New York

Emilio Sanchez

Coe Kerr Gallery and Center for Inter-American Relations

In Latin American art, Ortega’s concept of dehumanization, originally a complex analysis of modernism, has been rapidly banalized into a deliberate convention, stylized into wistfulness, into similar mood pieces which are weak shadows of the dynamic trends that Ortega was examining. Certain effects have become clichés, say a newspaper blowing across an empty street; in fact, emptiness has been worn down into a visual topos that conveys no new information. Thus, in viewing the Cuban painter Emilio Sanchez, one feels that his painterly competence has been put in the service of a standard formula. His oils are based on simple juxtapositions and lucid signs: exteriors, porches, patios, house interiors, bars, and banisters, are sliced off in their continuum, the perspective soaring along the architectural guidelines. The bright day creates sharp contrasts of light and dark that heighten the geometrization, and the shadows usually veer against the flight lines, thereby generating the chief tension. Whites, grays, olives mutely predominate; orange and yellow occasionally contribute or fill out the eerie/cheery mood. The lack of any human presence (except for occasional proper names in the titles), the lack of furnishing and decorations in bare interiors, coolly fulfills the formula of wistfulness, with the buildings remaining as vestiges of a void-symbolizing ghost town.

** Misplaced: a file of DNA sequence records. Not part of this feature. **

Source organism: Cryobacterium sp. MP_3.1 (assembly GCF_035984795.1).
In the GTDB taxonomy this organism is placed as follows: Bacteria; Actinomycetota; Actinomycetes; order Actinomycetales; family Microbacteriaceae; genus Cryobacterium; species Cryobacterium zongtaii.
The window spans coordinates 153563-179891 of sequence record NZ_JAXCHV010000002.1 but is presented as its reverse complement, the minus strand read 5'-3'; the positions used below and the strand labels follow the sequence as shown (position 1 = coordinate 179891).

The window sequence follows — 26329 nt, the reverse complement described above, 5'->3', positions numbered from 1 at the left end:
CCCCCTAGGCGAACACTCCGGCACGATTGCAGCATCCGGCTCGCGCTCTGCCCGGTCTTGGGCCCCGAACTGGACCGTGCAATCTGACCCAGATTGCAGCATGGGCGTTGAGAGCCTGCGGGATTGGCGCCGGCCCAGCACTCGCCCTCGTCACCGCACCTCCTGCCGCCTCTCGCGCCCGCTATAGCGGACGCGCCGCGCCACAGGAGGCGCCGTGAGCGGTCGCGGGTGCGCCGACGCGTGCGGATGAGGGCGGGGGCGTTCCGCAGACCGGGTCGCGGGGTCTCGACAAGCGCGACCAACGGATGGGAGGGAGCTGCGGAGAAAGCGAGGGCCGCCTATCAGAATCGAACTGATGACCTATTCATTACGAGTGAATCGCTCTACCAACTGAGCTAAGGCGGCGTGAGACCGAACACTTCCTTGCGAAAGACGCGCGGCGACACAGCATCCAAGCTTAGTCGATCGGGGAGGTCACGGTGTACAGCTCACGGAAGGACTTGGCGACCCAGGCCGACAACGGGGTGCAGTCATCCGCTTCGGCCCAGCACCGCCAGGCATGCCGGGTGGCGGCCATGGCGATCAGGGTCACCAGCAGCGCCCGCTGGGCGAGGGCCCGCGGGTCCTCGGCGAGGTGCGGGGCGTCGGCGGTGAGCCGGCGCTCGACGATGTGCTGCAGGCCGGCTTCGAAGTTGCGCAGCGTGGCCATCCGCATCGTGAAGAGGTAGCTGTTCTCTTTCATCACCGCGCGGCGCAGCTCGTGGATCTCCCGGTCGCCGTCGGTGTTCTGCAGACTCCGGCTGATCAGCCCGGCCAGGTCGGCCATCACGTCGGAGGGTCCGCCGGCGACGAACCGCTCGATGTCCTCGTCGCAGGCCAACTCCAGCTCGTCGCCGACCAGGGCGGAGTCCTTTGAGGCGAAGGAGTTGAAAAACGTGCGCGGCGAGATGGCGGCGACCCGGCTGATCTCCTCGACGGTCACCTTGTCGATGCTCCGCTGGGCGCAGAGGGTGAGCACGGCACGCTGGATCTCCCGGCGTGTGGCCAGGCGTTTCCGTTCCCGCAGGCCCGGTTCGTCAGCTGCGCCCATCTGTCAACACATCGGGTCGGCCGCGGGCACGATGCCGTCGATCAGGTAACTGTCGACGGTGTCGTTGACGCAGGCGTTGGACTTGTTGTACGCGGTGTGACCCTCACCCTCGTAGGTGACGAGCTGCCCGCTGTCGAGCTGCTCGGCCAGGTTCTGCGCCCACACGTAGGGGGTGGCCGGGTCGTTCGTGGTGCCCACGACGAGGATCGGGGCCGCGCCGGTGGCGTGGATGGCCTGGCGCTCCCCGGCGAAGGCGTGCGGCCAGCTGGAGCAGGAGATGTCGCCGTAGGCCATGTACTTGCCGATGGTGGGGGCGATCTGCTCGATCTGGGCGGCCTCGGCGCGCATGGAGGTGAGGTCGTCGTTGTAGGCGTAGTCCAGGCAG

Joachim Neugroschel